Syria civil war rages: why Hillary Clinton is focused on what comes after
The US is eager to keep undesirable actors out of a post-Assad Syria, but when Hillary Clinton meets Saturday with senior Turkish officials and Syrian opposition figures, they'll want to discuss the raging civil war.
Secretary of State Hillary Rodham Clinton will meet in Turkey Saturday with senior Turkish officials and Syrian opposition figures, amid signs of deepening international involvement in the Syrian conflict.
With events accelerating in Syria – from high-profile defections from the regime of President Bashar al-Assad to rebel progress in taking and holding territory – Secretary Clinton says her meetings in Turkey will focus on “the day after” Assad’s fall and how to help a post-Assad Syria avoid sectarian warfare, reprisal killings, and a rise in extremism.
Yet while Clinton says her discussions will focus on “what happens next,” the reality is that her interlocutors – both the Turks and the Syrian opposition – want to talk about what is happening now: a raging civil war that analysts say is taking an average of 200 lives a day and showing worrisome signs of engulfing the neighborhood.
“As the situation in Syria heats up, so does the region,” say Robert Danin, a senior fellow in Middle Eastern affairs at the Council on Foreign Relations (CFR) in Washington. Iran, he says, is just one country that has considerable stakes in Syria and will want to remain a player there.
Turkey does not want to get dragged into the Syrian conflict, but it is already dealing with thousands of refugees fleeing across its border and is concerned about the destabilizing aspects of a prolonged conflict next door.
Syria’s rebels have opened up a corridor from the embattled city of Aleppo to the Turkish border. But they say they need more and heavier arms to make further progress, and are pressing the United States to provide such weapons as anti-aircraft missiles for what some say could still be a long fight ahead.
The US currently is providing communications equipment, and some special operations forces are reported to be on the ground in Turkey – primarily to provide intelligence on Al Qaeda’s role in the anti-Assad rebellion and presumably to offer some assistance to the rebels. But so far the Obama administration has stopped short of a more robust intervention.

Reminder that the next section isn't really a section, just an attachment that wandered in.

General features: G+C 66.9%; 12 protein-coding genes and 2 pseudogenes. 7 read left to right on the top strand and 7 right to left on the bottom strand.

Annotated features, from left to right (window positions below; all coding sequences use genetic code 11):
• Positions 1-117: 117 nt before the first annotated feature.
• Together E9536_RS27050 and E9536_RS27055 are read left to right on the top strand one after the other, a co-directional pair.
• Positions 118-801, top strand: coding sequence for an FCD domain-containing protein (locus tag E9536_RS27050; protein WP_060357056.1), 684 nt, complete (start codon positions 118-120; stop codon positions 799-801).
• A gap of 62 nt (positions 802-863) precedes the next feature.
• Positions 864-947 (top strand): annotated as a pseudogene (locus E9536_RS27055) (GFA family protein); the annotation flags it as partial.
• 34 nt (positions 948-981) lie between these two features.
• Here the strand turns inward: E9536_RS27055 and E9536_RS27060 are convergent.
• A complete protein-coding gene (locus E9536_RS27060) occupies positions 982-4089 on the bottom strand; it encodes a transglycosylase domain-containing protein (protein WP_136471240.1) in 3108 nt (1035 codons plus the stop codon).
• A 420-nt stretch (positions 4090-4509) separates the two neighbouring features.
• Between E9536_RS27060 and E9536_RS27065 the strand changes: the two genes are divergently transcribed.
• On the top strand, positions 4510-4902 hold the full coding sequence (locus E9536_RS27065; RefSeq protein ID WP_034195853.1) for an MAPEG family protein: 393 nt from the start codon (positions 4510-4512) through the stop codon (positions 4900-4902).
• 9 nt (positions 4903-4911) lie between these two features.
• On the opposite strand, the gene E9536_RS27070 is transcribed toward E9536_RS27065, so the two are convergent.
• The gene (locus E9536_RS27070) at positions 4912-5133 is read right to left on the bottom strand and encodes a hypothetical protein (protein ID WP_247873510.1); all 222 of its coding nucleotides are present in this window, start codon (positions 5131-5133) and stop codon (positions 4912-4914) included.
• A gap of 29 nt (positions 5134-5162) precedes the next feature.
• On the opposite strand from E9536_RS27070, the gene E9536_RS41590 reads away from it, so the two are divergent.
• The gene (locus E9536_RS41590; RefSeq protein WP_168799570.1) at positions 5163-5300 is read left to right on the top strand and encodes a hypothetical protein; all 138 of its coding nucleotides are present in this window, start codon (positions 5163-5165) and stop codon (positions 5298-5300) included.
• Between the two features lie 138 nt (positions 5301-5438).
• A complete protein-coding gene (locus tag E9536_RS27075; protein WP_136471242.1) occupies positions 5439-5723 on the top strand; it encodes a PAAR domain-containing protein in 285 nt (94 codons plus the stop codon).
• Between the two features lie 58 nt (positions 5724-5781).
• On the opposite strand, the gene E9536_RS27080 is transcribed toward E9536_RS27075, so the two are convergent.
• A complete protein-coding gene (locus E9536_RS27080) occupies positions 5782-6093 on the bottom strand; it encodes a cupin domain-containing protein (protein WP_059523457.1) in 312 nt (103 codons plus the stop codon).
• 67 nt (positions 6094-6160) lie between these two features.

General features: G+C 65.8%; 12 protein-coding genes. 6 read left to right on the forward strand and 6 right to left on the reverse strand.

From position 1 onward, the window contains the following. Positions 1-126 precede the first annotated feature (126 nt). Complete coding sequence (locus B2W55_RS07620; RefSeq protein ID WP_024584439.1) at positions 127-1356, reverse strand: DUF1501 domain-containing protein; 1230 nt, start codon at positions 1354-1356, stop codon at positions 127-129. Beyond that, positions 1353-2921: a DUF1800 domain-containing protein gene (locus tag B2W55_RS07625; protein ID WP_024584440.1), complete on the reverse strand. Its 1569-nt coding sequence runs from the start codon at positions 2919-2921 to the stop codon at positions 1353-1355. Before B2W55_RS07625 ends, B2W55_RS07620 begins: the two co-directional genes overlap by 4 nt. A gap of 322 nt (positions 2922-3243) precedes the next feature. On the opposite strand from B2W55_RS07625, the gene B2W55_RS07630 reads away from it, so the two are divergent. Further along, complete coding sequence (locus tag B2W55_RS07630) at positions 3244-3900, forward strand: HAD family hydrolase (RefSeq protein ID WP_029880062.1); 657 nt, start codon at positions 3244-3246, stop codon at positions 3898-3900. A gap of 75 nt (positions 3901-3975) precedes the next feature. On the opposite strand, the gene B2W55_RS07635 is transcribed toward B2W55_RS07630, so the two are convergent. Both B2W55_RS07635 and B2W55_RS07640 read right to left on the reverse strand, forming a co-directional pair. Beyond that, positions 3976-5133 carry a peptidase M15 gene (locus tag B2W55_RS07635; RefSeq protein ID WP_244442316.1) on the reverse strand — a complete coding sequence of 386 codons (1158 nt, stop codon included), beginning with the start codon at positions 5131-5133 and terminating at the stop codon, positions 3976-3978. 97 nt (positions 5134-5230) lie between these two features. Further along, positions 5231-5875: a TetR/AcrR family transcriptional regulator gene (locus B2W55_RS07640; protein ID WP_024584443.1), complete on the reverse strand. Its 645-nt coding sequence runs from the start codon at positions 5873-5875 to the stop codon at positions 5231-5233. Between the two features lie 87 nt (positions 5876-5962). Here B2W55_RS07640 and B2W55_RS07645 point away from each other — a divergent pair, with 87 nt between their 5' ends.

Clinton’s added stop in Turkey at the end of a 10-day swing through sub-Saharan Africa underscores the administration’s growing concerns in the face of evidence of growing involvement by outside players that the US would like to keep out of a post-Assad Syria.
On Thursday the US ambassador to the United Nations, Susan Rice, described Iran’s role in Syria as “nefarious” for how it and its proxy, Hezbollah, are providing assistance to a regime that is massacring its own people.
The Obama administration on Friday designated Hezbollah for Treasury Department action for its material support to the Assad regime. “Hezbollah’s extensive support to the Syrian government’s violent suppression of the Syrian people exposes the true nature of this terrorist organization and its destabilizing presence in the region,” said David Cohen, undersecretary of the Treasury for terrorism and financial intelligence, in a statement.
Also Friday, the Treasury Department designated 29 Syrian government officials and five Syrian companies for their role in the regime’s repressive actions and for developing non-conventional weapons.
The US has listed Hezbollah as a terrorist organization since 1995, but Friday’s order targets the Lebanon-based group specifically for its operations in Syria. Hezbollah is coordinating its support for Assad with Iran’s Islamic Revolutionary Guard Corps-Qods Force, the Treasury Department said in its statement.
Iran displayed its deep interest in Syria this week by holding an international conference on the Syrian conflict that attracted diplomats from Russia, China, and other countries that have opposed United Nations Security Council intervention in the conflict.
Earlier in the week Iran’s supreme leader, Ali Khamenei, dispatched his chief national security adviser to Damascus to underscore Tehran’s support for Assad. Iran’s national security adviser, Saeed Jalili, told Assad that Iran supports Syria as an “essential part” of an “axis of resistance” that Tehran would not allow “to be broken in any way.”
The CFR’s Mr. Danin says Iran’s outspoken commitment to Assad is worrisome because Iran has already demonstrated that it is “willing to take risks in the use of force” to further its aims. But he and other experts say Iran is far from the only challenge the US faces in a transitioning Syria, and they say the growing presence of Islamist extremists in Syria is of particular concern.
“Syria is becoming a magnet for jihadis globally,” says Ed Husain, who is also a senior fellow at CFR in Washington. “In our enthusiasm to see the fall of the Assad regime, we’re at risk of encouraging the rise of jihadi elements,” he says.
That “risk” is just one of the factors explaining Clinton’s focus on “what comes next’ in Syria, Danin says. “We have to be concerned about what happens afterwards,” he says, adding that the “after” will nevertheless be determined in large part by how Syria gets to a post-Assad period.
“The way Assad is brought down,” he says, “will shape the way the country evolves afterwards.”